The fake tweet was crafted last Thursday, and purported to show a conversation between Snapchat and a user who was frustrated by the updated version of the app.
Snapchat sympathized with Twitter user Isaac Svobodny, who asked how many retweets it would take for the company to change back to the old format. Snapchat’s imaginary response: 50,000.
As of Tuesday afternoon, that fictional exchange had been retweeted 1.4 million times, generated 10,000 responses and was liked more than a half-million times.
That tweet revealed two things: it is easy to be duped by false tweets and people are really angry about Snapchat’s update.
There has been outrage on social media channels about Snapchat’s update, which was rolled out last week. Users who updated the app found all of their friends’ content was on the left side, while media content, which many don’t like or want, was on the right side.
A Change.org petition that says “many ‘new features’ are useless or defeats the original purposes Snapchat has had for the past years” is seeking 1 million signees to convince Snapchat to switch to the old format. On Tuesday afternoon, 822,843 had signed it.
Chiefs defensive lineman Chris Jones tweeted: “@Snapchat how can i un- update my Snapchat??” His teammate Kevin Pierre-Lewis tweeted: “Hey #snapchat, not a fan of the update. Now I’ve said my piece I can go back to my Sudoku book”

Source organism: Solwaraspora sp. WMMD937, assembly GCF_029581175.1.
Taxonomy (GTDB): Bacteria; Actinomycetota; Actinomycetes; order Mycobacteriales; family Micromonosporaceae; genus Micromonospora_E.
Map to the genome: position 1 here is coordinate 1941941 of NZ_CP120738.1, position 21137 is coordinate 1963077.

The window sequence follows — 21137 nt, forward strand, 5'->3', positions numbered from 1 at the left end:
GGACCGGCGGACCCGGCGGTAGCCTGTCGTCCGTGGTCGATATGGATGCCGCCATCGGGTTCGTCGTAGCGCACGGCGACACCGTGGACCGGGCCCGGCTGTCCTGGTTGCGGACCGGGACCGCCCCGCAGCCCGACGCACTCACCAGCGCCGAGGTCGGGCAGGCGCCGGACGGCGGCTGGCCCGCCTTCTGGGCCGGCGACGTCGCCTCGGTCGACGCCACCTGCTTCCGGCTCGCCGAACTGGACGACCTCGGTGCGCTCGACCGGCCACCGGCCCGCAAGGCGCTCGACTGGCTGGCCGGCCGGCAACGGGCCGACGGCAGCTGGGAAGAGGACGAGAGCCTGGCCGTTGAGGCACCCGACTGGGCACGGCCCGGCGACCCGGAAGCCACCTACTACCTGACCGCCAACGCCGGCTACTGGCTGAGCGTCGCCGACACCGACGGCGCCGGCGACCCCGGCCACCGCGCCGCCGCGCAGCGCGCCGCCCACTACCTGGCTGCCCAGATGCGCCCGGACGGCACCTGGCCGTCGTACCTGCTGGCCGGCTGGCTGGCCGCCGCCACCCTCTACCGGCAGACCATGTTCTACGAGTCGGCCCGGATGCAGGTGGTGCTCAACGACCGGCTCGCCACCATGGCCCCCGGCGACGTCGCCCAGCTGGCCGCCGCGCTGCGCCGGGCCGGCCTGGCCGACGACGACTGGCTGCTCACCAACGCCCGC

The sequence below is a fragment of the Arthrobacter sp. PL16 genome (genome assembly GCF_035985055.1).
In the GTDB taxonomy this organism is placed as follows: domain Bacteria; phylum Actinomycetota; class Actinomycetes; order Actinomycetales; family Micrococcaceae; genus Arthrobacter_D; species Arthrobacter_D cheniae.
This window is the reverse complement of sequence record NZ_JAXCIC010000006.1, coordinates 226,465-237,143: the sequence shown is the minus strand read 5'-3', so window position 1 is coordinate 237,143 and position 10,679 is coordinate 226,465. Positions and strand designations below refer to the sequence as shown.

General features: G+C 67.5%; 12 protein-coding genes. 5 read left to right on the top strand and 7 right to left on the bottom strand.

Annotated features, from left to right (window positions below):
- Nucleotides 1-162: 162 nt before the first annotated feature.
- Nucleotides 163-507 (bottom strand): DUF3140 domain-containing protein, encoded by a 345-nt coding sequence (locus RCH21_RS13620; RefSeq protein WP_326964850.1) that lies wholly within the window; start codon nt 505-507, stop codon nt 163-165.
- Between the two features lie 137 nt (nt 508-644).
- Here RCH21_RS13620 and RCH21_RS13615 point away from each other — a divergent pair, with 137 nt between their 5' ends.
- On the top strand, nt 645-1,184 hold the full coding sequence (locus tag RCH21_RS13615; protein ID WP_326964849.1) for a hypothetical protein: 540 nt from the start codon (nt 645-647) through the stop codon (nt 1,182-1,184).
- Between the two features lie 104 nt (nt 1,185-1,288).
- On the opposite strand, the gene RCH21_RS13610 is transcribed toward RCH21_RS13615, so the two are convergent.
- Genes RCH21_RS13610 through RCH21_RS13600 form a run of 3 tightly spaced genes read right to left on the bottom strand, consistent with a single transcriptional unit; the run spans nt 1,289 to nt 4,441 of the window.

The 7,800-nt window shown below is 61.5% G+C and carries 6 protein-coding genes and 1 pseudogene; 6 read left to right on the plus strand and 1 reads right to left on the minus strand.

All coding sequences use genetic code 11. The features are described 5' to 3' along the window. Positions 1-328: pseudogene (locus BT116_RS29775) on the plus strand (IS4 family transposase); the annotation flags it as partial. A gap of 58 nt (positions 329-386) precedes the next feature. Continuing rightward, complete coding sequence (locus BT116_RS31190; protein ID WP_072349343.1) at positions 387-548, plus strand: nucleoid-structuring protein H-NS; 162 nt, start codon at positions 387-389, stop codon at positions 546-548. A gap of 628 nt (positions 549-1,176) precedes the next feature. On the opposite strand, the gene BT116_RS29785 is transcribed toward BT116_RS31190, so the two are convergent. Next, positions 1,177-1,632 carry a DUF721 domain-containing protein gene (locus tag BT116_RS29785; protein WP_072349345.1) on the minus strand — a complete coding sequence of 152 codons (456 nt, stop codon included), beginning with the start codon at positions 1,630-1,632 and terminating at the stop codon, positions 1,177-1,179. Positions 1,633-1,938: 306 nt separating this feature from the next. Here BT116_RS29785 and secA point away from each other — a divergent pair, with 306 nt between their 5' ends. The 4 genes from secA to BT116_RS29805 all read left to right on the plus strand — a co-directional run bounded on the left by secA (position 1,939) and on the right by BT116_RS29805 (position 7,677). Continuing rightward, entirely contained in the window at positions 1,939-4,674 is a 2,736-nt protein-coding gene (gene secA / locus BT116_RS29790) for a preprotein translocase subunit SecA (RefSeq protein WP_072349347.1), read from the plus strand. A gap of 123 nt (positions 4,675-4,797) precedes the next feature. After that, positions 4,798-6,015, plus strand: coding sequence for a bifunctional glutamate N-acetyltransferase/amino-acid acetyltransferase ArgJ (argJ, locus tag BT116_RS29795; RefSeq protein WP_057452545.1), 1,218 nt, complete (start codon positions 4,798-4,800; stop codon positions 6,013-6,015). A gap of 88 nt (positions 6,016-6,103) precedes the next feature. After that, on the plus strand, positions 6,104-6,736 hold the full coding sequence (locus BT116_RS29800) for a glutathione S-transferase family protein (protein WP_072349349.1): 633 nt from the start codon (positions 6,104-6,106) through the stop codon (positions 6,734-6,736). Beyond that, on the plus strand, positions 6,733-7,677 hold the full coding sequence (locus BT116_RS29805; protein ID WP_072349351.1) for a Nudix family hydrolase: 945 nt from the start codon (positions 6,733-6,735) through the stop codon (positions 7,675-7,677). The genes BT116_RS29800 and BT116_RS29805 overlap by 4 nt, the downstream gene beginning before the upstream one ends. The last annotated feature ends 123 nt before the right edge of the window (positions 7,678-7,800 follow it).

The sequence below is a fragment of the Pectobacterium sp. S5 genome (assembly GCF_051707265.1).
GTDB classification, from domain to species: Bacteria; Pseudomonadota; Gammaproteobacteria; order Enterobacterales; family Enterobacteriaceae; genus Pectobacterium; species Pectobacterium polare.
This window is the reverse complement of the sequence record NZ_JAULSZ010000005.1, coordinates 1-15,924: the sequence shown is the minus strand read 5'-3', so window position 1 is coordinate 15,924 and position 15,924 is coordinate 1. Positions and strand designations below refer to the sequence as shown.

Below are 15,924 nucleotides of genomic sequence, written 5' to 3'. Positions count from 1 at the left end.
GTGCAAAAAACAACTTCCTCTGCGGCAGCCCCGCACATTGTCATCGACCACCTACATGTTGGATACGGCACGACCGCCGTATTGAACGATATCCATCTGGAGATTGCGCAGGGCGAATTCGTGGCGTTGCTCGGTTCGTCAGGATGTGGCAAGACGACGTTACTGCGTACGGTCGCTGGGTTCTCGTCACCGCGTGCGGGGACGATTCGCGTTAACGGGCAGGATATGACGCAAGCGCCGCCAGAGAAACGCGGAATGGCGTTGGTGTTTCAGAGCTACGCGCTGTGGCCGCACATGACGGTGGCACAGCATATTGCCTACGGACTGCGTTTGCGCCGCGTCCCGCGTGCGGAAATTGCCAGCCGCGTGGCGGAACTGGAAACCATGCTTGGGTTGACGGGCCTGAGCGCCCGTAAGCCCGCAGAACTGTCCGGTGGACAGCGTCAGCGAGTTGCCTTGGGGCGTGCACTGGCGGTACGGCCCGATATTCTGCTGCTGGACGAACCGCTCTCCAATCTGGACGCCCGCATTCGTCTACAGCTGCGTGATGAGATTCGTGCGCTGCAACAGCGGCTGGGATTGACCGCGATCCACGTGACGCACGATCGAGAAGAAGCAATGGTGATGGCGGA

They are not alone.
Snapchat Support has been getting hammered by unhappy users. Here are a few examples:
Snapchat users have sought workarounds to get to the old version of the app, and they’ve appeared on Twitter like this one:
PSA: how to reverse the Snapchat update ‼️ pic.twitter.com/EN2wY3Xo5S— clare james (@clarejamess9) February 9, 2018
However, Snapchat warned that using a workaround could result in bigger problems. Snapchat Support tweeted: “Don’t believe everything you read on the internet — unofficial workarounds to change the way Snapchat looks are temporary and can result in getting permanently locked out of your account or losing Memories”
As for that fake tweet, Svobodny told the Daily Beast it served a purpose.
“All we can do it hope,” he said. “I think this sends a good message to Snapchat. They will see this and see that if there’s over 1.3 million people who aren’t happy with the update they should try to make some modifications.